We are accepting applications for volunteers and accepting donations that we can use to build Tiny Homes. You might have things in your house or garage you haven’t used or extra construction tools, a bag of stud nails, used doors, windows, roofing materials, lumber, metal, hardwood flooring, sheetrock tape, paints, and anything that we can recycle to build and add to our Tiny Homes.

We are also looking for vehicle donations of trailers or any truck for hauling material and picking up volunteers and homeless people that are helping to build Tiny Homes. We build our homes with primarily donated and surplus materials, allowing us to cut costs and provide a pleasant home for under $40,000.

Each and every person who wants to help out and eradicate the homeless problem in the City of Oakland can donate funds for us to build a Tiny Home. If donors want to give money to the ministry, we will build a tiny home and name it after them. Know that your donations will be able to take a whole family off the street during this cold season.

In addition, we are open to getting a sponsor or sponsors for an entire Tiny Homes Community Park and we have a separate location that will be designated for homeless veterans, the elderly, single mothers or single fathers, and any individual or family who lacks a fixed, regular, and adequate nighttime residence, such as those living in emergency shelters, transitional housing, places not meant for habitation, or sleeping on our streets.

Please spread the word and contact us about any way you can help our Tiny Homes Community Project with Rev. Ken Lackey.

There are three ways to contact us

  1. By Phone/toll-free number: 1-833-233-8900 ext. 1
  2. By Email: TinyHomesC@gmail.com
  3. By Appointment/Donation Drop off location at the All About Grits Restaurant at 6101 International Blvd., Oakland, CA

Or you can attend our next two major events:

  1. Tiny Homes Fundraising Event on Saturday, Dec. 10, 2022. Place to be announced.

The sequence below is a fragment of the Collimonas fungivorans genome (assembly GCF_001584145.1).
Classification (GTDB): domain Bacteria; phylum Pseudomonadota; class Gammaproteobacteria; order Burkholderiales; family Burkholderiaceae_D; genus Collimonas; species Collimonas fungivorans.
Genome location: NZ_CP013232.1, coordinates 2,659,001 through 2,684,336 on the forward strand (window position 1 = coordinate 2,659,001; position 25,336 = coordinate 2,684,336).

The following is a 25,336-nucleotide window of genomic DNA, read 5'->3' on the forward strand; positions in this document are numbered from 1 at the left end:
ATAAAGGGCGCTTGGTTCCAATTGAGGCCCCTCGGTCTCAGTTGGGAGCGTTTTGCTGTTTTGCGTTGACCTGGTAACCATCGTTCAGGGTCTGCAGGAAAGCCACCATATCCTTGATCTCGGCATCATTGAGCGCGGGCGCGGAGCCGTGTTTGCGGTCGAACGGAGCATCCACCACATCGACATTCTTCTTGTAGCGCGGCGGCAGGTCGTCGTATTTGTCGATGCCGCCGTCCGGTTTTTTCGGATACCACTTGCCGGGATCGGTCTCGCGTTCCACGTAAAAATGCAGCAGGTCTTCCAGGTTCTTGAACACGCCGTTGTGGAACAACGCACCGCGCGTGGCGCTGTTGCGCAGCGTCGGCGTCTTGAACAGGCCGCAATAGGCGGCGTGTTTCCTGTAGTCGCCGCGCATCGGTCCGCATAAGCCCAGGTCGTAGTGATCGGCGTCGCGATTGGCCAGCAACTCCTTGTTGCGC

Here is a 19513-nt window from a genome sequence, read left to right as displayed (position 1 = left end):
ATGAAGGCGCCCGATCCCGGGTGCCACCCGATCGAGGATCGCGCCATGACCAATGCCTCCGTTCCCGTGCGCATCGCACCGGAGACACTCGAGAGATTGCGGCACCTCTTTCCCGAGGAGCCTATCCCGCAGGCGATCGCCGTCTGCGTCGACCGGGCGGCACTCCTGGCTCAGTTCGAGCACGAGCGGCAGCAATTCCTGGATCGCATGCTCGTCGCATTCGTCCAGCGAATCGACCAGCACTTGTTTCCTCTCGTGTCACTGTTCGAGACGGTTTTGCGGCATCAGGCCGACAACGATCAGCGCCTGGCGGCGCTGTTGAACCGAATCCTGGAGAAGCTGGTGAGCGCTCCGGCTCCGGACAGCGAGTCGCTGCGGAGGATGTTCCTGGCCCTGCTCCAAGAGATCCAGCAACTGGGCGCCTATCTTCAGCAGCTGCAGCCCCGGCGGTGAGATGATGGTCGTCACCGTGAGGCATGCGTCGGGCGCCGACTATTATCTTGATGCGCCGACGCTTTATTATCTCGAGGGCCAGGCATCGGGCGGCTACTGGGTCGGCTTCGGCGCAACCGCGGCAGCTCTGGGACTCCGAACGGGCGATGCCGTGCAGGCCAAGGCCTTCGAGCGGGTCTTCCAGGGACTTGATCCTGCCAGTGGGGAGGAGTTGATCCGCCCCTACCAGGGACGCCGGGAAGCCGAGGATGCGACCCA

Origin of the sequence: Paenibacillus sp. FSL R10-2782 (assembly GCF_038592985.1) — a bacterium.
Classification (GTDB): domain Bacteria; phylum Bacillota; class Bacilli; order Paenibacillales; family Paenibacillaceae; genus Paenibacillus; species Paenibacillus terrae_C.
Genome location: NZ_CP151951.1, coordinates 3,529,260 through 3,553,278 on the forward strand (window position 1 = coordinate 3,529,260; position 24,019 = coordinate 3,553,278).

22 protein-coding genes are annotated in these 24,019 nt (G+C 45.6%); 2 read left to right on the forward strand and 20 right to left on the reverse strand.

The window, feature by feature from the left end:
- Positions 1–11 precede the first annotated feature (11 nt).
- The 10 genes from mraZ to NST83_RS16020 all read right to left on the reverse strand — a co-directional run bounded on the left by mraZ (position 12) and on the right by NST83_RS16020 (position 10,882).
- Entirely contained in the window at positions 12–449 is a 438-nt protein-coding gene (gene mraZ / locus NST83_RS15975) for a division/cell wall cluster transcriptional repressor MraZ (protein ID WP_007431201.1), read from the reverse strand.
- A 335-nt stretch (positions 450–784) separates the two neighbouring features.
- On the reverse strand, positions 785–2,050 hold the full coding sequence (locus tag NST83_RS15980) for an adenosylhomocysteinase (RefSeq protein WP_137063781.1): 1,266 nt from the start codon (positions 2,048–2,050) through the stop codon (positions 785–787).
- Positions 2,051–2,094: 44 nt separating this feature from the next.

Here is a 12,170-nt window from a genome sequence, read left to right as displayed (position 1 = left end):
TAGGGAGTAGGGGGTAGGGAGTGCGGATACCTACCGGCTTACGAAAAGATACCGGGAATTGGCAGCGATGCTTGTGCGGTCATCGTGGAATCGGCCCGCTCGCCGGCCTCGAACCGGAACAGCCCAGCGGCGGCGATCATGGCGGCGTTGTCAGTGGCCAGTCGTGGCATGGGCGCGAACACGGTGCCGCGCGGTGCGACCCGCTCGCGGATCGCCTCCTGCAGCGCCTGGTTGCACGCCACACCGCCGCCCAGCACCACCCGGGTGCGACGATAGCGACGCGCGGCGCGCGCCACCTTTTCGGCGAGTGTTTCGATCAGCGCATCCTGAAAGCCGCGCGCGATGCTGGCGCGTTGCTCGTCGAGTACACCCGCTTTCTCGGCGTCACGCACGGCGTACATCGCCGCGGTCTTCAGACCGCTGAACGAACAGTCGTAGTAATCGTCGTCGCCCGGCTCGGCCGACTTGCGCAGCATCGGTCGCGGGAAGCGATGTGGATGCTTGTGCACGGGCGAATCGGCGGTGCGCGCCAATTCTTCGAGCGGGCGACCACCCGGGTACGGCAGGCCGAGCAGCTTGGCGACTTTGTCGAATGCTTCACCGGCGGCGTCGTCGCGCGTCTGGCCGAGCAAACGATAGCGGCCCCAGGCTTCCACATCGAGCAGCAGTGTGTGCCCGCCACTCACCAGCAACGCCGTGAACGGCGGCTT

2. Tiny Homes Community Building Workshop with the help of our community and local partners in the Bay Area. Date and place to be announced.

Contact us for more details of these two events or any ways you can help in this season.

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Activism

Faith Baptist Church Becomes Oakland’s First Official Resiliency Hub

Faith Baptist Church was the recipient of the U.S. Green Building Council’s Green Legacy Award. Faith was chosen out of a pool of dozens of applicants for the award. The key differentiator was the Solar Battery Storage project. With that, Faith Baptist has the ability to totally exit the PG&E grid and generate 100% energy from its solar panels. That makes Faith Baptist a potential energy distributor.

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As members of the community that comprise Faith Baptist Church look on, California Interfaith Power and Light Executive Director Susan Stephenson, left (in white jacket), hands scissors to the eldest member of Faith Baptist for the ribbon cutting on Nov. 14 while Pastor Curtis Robinson stands just behind him. Also pictured are District 1 Councilmember Dan Kalb (white hair, white shirt) and to his right (multi-colored top) is Shayna Hirschfield-Gold, Oakland’s Climate Program manager. Photo courtesy of Faith Baptist Church and California Interfaith Power and Light.